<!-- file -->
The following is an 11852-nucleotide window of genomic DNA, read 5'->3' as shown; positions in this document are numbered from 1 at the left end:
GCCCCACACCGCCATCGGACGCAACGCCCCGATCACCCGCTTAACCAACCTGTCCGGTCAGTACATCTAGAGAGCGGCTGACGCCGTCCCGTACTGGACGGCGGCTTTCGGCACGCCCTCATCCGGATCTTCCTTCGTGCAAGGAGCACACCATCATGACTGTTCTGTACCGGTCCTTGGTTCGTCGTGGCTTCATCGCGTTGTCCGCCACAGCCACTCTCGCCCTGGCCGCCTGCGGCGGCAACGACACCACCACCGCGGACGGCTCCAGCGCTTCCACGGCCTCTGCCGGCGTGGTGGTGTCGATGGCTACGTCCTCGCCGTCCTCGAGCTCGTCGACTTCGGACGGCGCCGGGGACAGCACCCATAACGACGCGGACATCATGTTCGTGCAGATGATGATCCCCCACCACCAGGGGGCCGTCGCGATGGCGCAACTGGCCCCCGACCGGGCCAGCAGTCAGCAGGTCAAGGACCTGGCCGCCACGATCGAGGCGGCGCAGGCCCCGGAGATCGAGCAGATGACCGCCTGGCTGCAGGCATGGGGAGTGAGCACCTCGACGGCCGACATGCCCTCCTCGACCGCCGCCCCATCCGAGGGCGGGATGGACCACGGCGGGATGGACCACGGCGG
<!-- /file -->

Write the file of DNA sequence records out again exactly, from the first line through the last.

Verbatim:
The following is an 11852-nucleotide window of genomic DNA, read 5'->3' as shown; positions in this document are numbered from 1 at the left end:
GCCCCACACCGCCATCGGACGCAACGCCCCGATCACCCGCTTAACCAACCTGTCCGGTCAGTACATCTAGAGAGCGGCTGACGCCGTCCCGTACTGGACGGCGGCTTTCGGCACGCCCTCATCCGGATCTTCCTTCGTGCAAGGAGCACACCATCATGACTGTTCTGTACCGGTCCTTGGTTCGTCGTGGCTTCATCGCGTTGTCCGCCACAGCCACTCTCGCCCTGGCCGCCTGCGGCGGCAACGACACCACCACCGCGGACGGCTCCAGCGCTTCCACGGCCTCTGCCGGCGTGGTGGTGTCGATGGCTACGTCCTCGCCGTCCTCGAGCTCGTCGACTTCGGACGGCGCCGGGGACAGCACCCATAACGACGCGGACATCATGTTCGTGCAGATGATGATCCCCCACCACCAGGGGGCCGTCGCGATGGCGCAACTGGCCCCCGACCGGGCCAGCAGTCAGCAGGTCAAGGACCTGGCCGCCACGATCGAGGCGGCGCAGGCCCCGGAGATCGAGCAGATGACCGCCTGGCTGCAGGCATGGGGAGTGAGCACCTCGACGGCCGACATGCCCTCCTCGACCGCCGCCCCATCCGAGGGCGGGATGGACCACGGCGGGATGGACCACGGCGG